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Ballot Stuffing

Wavin' the Red, Black, and Green

Posted 9/3/2003

It was déjà vu for us the other day when we picked up a piece of campaign literature that had emblazoned across its back the bold red, black, and green colors of African liberation. This isn't a flashback to 1995 when then-Mayor Kurt Schmoke used the same color scheme and the slogan Schmoke Makes Us Proud to solidify African-American support for his campaign, ultimately beating then-City Council President Mary Pat Clarke in that year's Democratic primary.

This time it's 2003, and the African-liberation flag bearer is mayoral contender Andrey Bundley, the principal at Walbrook High School. Across the tricolored flag is the slogan, U Take 2, meaning, as the card explains, "everyone take 2 voters to the polls." The other side, featuring a grinning Bundley, lists half a dozen promises for Baltimore City: better community-police relations, a work-force development program, transitional learning centers, an appeal for minority business, more vocational educational programs, and expanding after-school programs.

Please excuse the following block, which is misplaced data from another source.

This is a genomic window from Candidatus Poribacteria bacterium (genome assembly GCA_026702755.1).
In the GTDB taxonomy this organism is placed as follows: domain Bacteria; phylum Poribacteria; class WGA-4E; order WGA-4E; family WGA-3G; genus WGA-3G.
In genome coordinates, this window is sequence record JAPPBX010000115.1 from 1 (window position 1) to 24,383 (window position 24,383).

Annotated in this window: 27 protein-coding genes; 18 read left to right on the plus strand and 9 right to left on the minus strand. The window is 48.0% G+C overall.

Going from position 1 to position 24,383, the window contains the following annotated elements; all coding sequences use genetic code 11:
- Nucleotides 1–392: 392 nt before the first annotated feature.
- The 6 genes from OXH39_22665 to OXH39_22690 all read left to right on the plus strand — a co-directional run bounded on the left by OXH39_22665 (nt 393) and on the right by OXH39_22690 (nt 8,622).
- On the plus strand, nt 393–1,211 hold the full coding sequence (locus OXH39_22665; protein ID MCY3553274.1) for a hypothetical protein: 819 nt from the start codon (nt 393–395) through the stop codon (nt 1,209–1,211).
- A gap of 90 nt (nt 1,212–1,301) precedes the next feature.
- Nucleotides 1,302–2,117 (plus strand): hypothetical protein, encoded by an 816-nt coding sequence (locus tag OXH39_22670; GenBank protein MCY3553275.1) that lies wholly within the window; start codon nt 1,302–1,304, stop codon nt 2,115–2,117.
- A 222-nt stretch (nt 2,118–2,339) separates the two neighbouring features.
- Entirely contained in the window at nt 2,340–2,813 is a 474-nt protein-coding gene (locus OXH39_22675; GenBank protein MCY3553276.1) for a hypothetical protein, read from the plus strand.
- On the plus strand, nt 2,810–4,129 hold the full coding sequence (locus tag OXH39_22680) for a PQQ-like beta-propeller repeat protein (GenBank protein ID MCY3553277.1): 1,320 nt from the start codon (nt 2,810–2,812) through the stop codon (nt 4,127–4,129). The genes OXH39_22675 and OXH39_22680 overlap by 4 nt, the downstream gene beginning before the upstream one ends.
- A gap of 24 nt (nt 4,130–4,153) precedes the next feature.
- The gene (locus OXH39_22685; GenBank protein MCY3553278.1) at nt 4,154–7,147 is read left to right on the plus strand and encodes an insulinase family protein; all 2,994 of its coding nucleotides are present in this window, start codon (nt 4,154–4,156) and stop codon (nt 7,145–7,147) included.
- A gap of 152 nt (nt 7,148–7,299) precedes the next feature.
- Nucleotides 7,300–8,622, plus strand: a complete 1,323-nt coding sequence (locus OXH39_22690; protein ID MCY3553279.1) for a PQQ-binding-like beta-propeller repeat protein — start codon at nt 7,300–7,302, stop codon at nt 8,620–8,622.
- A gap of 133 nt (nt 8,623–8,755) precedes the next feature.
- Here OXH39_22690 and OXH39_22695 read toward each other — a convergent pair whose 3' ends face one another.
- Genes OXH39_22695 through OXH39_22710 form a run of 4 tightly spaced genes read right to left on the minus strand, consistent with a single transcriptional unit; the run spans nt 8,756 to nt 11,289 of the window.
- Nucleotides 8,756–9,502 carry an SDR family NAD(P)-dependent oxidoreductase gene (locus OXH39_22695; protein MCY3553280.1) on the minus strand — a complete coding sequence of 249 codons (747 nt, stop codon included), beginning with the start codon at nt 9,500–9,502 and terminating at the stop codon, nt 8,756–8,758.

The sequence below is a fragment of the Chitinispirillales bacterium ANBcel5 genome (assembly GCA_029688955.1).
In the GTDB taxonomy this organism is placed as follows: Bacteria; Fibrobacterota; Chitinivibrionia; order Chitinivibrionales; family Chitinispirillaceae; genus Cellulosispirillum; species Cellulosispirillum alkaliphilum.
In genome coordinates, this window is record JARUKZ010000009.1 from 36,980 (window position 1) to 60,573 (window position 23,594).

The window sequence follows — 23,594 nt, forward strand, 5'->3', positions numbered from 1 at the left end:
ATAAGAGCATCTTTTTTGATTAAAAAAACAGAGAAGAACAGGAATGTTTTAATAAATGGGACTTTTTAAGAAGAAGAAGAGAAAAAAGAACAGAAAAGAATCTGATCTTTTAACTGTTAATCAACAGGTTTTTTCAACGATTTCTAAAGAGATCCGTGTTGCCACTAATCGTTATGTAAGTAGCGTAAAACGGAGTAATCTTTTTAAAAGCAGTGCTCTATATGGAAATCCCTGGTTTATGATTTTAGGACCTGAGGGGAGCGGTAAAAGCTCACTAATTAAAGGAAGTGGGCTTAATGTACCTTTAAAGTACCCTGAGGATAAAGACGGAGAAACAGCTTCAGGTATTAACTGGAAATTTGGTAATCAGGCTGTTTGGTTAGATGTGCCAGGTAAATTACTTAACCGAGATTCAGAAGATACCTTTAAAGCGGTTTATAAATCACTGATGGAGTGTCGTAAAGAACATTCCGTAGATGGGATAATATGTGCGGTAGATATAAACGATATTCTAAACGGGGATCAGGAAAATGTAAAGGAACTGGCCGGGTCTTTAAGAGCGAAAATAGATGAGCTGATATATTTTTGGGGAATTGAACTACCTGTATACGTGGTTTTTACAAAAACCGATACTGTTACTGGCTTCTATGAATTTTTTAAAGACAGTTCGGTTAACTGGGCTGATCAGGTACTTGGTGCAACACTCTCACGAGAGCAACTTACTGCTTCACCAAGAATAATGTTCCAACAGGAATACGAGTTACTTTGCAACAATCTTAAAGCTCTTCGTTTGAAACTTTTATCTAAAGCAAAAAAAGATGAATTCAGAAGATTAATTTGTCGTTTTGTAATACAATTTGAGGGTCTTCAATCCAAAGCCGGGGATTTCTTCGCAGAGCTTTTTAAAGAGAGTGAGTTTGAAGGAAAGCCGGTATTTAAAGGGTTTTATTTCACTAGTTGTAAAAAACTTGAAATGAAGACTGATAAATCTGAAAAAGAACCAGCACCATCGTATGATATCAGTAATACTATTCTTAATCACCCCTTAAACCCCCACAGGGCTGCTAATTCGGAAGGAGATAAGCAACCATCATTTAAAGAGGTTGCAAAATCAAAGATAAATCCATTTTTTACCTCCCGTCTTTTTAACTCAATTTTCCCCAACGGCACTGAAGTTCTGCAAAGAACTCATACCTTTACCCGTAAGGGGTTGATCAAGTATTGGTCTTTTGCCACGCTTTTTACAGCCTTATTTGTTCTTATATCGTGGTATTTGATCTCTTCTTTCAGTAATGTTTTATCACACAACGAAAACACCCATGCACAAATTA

Bundley, who is challenging incumbent Martin O'Malley for the job of mayor, says he is making a very open appeal to reach more black voters. "I need to speak to my base as well to galvanize individuals with red, black, and green," he says. "At the same time, it is such a concept that doesn't exclude people. So while it galvanizes people of African descent, it allows for the inclusion of those who aren't African-American."

Besides, Bundley continues, O'Malley's literature--bedecked with the ever-so-humble BECAUSE BETTER ISN'T GOOD ENOUGH slogan--is awash in bright green and white, two colors associated with Ireland and the mayor's Irish heritage. With these colors, he says, O'Malley is making an appeal to an important part of his base: white voters.

And if the mayor can do it, Bundley rationalizes, so can his challengers. "So while he sent a cultural message, other people didn't feel excluded," he says.

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